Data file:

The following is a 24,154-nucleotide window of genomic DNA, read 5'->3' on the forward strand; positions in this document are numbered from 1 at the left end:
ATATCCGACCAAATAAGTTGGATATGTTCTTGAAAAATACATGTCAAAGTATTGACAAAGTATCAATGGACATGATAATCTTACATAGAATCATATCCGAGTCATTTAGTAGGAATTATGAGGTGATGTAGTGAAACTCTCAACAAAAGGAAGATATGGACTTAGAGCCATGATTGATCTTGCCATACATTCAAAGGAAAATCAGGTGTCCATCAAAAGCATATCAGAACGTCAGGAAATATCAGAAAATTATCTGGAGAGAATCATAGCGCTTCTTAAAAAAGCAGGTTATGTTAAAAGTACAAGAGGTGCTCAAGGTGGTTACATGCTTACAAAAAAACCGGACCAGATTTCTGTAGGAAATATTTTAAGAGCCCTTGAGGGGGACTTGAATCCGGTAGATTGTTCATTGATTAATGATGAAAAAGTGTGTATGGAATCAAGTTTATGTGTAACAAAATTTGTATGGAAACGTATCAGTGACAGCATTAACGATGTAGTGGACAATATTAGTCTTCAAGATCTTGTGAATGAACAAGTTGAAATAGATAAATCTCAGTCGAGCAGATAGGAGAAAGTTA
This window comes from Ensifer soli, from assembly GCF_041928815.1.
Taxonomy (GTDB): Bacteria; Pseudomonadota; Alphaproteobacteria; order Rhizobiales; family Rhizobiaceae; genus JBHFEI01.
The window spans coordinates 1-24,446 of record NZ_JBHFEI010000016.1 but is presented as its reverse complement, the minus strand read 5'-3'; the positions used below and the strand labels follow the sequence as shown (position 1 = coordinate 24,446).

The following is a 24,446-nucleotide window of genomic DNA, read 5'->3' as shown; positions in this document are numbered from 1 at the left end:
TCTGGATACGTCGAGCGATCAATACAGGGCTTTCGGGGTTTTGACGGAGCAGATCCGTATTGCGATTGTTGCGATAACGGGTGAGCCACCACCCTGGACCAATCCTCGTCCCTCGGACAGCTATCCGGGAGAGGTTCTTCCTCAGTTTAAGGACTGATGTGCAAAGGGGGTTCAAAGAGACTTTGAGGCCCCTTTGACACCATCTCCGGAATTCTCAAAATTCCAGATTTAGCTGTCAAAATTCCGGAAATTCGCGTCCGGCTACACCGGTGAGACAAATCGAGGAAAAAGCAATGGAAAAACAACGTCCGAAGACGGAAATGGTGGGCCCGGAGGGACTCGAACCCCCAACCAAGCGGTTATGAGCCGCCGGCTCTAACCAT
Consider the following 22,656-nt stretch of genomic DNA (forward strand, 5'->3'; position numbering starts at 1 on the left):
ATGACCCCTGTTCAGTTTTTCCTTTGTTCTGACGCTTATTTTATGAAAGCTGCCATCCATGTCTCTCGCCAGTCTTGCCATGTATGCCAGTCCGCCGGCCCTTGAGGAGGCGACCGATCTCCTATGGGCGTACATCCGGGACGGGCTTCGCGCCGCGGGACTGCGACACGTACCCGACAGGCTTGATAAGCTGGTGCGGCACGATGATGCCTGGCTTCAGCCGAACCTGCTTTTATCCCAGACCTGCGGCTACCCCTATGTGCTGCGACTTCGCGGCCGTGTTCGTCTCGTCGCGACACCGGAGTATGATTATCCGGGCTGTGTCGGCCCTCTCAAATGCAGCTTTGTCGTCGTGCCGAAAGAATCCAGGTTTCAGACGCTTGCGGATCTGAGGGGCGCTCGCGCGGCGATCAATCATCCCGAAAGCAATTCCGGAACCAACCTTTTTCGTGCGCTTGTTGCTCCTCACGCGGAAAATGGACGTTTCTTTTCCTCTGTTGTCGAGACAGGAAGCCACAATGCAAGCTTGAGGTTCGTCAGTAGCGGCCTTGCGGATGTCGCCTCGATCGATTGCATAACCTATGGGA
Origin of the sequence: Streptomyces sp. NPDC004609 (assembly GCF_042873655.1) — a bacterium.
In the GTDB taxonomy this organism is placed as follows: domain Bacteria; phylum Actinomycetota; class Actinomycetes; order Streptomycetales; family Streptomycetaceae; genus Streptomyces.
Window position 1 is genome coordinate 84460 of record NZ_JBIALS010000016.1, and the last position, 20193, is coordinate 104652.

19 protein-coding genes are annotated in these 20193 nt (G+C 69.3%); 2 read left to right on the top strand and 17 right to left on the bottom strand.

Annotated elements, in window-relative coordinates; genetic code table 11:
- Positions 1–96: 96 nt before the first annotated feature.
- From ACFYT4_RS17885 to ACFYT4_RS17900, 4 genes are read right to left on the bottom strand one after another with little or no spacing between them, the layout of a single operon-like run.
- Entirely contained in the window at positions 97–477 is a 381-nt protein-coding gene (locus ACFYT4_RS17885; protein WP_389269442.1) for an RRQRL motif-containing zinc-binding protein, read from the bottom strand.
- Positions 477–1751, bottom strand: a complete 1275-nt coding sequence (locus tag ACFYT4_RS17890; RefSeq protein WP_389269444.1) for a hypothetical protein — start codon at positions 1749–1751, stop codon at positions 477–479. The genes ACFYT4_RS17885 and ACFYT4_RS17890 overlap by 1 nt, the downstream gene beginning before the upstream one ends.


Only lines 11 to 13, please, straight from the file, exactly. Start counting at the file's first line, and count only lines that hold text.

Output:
In the GTDB taxonomy this organism is placed as follows: domain Bacteria; phylum Actinomycetota; class Actinomycetes; order Streptomycetales; family Streptomycetaceae; genus Streptomyces.
Window position 1 is genome coordinate 84460 of record NZ_JBIALS010000016.1, and the last position, 20193, is coordinate 104652.

19 protein-coding genes are annotated in these 20193 nt (G+C 69.3%); 2 read left to right on the top strand and 17 right to left on the bottom strand.